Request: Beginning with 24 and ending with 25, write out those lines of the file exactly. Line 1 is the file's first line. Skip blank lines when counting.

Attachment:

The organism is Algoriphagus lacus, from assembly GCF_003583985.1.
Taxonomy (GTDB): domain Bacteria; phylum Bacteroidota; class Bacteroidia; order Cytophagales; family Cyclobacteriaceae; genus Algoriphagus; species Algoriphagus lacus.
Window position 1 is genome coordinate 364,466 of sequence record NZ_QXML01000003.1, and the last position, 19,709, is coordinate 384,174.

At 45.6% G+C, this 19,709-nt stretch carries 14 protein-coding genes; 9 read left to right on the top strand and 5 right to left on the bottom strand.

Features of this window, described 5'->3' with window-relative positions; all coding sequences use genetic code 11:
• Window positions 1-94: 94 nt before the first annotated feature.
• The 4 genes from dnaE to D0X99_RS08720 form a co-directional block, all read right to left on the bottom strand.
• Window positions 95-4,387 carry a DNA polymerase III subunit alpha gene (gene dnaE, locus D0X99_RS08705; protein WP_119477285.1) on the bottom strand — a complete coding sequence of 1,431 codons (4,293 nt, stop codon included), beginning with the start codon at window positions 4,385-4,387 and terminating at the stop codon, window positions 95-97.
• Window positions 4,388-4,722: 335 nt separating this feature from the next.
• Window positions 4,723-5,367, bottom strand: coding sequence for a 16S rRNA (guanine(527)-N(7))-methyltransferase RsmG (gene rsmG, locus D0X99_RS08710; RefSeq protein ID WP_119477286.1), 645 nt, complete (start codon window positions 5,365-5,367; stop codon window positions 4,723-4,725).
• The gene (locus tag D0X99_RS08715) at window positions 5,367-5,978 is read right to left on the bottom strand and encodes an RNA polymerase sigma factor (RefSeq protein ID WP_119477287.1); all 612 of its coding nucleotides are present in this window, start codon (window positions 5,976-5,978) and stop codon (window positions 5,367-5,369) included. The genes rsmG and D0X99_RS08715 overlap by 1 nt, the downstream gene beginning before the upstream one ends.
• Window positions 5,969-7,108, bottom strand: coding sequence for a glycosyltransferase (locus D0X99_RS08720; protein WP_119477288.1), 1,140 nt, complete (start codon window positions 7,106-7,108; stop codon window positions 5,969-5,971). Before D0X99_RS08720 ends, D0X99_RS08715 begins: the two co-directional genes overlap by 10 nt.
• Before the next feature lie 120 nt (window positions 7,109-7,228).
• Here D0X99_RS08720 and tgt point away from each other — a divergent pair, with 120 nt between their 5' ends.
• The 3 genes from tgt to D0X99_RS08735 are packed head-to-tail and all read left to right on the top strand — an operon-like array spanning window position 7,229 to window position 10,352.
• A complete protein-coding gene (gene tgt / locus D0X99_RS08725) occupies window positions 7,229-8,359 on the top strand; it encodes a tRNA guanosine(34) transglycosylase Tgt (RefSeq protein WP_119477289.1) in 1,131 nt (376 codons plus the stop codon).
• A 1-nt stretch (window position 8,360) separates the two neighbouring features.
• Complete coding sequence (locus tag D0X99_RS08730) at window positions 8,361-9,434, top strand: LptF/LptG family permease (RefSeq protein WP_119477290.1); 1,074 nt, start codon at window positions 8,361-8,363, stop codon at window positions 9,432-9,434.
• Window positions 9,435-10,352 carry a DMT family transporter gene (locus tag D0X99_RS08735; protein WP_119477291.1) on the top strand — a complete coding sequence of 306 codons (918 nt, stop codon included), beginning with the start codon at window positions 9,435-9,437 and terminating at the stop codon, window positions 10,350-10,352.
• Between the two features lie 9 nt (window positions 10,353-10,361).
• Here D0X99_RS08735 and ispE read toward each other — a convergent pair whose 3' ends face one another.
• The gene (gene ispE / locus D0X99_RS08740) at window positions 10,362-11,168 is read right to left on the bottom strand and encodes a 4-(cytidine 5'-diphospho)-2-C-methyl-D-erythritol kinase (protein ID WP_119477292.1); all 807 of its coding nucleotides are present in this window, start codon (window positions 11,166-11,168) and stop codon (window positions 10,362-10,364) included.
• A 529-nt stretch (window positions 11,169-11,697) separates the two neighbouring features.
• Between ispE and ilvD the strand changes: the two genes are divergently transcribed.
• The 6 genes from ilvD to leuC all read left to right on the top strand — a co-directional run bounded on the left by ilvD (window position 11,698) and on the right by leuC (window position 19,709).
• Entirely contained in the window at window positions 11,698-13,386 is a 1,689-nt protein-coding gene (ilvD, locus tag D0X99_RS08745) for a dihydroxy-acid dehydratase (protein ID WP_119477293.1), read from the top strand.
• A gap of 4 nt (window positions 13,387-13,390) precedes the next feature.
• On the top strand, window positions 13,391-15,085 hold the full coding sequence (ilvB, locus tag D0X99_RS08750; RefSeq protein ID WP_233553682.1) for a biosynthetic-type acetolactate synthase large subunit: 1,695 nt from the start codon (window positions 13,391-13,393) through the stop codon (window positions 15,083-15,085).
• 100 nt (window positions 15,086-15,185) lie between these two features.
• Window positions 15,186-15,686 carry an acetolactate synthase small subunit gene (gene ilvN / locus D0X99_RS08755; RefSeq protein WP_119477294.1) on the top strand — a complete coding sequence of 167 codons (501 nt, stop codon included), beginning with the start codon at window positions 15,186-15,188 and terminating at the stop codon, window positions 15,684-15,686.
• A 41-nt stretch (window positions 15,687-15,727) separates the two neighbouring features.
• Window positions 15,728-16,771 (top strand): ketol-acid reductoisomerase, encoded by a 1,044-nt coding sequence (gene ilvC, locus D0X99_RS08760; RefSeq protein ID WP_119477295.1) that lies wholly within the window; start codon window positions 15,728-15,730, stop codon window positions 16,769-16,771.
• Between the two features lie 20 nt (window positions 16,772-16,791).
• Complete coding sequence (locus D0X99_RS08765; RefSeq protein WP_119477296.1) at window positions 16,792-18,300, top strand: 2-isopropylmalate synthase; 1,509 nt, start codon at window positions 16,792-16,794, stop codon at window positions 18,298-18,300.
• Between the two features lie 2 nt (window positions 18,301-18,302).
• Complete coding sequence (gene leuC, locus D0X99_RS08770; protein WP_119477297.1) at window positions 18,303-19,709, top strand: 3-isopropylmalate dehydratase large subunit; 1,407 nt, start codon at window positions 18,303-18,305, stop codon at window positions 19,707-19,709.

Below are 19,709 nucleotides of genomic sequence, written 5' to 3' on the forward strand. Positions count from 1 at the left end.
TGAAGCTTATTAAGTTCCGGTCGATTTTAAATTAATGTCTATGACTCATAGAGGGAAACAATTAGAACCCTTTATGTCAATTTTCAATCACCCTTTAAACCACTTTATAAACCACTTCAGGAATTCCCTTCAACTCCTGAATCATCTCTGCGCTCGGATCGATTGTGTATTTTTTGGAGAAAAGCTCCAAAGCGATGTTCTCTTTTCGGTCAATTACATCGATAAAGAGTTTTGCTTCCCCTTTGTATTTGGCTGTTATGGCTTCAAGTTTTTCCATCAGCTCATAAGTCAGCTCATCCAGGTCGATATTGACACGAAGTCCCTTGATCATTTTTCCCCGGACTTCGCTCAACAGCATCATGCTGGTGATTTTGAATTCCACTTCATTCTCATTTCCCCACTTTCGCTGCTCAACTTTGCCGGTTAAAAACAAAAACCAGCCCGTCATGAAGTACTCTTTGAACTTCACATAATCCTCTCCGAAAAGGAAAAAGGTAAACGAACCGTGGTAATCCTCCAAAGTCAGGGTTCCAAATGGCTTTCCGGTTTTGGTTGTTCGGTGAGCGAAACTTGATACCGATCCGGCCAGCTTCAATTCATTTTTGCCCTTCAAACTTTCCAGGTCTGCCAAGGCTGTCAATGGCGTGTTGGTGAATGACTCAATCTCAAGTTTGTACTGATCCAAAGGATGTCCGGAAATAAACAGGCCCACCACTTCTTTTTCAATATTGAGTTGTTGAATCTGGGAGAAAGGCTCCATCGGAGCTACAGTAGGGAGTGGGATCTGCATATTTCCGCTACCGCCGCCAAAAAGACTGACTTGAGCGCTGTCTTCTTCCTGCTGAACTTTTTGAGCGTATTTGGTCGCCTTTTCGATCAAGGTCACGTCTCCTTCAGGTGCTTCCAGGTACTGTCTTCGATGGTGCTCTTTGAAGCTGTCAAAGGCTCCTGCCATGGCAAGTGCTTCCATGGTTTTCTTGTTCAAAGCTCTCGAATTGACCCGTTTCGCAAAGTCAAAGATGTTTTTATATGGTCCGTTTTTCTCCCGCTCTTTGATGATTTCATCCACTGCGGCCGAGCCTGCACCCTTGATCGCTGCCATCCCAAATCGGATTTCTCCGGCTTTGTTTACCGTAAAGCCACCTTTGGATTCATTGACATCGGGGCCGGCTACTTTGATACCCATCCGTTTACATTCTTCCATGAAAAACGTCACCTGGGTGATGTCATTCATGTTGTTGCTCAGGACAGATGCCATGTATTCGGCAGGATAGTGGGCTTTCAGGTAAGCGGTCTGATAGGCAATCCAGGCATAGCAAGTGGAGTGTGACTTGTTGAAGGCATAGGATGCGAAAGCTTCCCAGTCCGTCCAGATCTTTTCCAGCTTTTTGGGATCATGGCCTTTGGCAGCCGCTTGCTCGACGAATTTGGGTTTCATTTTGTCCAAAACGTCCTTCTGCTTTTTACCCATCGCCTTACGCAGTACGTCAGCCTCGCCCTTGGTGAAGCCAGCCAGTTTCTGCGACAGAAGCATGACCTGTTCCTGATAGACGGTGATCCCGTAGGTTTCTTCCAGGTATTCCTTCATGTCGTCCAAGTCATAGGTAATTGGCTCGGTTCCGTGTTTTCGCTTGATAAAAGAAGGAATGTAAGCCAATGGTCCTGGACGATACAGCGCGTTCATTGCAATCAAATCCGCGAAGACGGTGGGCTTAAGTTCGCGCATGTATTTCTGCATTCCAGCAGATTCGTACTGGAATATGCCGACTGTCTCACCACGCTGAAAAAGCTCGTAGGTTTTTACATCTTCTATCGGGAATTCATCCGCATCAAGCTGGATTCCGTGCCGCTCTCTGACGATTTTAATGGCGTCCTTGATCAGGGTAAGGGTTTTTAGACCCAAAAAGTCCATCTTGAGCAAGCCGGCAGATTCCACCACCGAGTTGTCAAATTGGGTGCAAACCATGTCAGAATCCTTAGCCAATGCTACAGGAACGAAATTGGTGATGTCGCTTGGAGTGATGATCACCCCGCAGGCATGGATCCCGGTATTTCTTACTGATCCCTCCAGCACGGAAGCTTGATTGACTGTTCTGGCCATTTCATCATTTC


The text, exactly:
• Between ispE and ilvD the strand changes: the two genes are divergently transcribed.
• The 6 genes from ilvD to leuC all read left to right on the top strand — a co-directional run bounded on the left by ilvD (window position 11,698) and on the right by leuC (window position 19,709).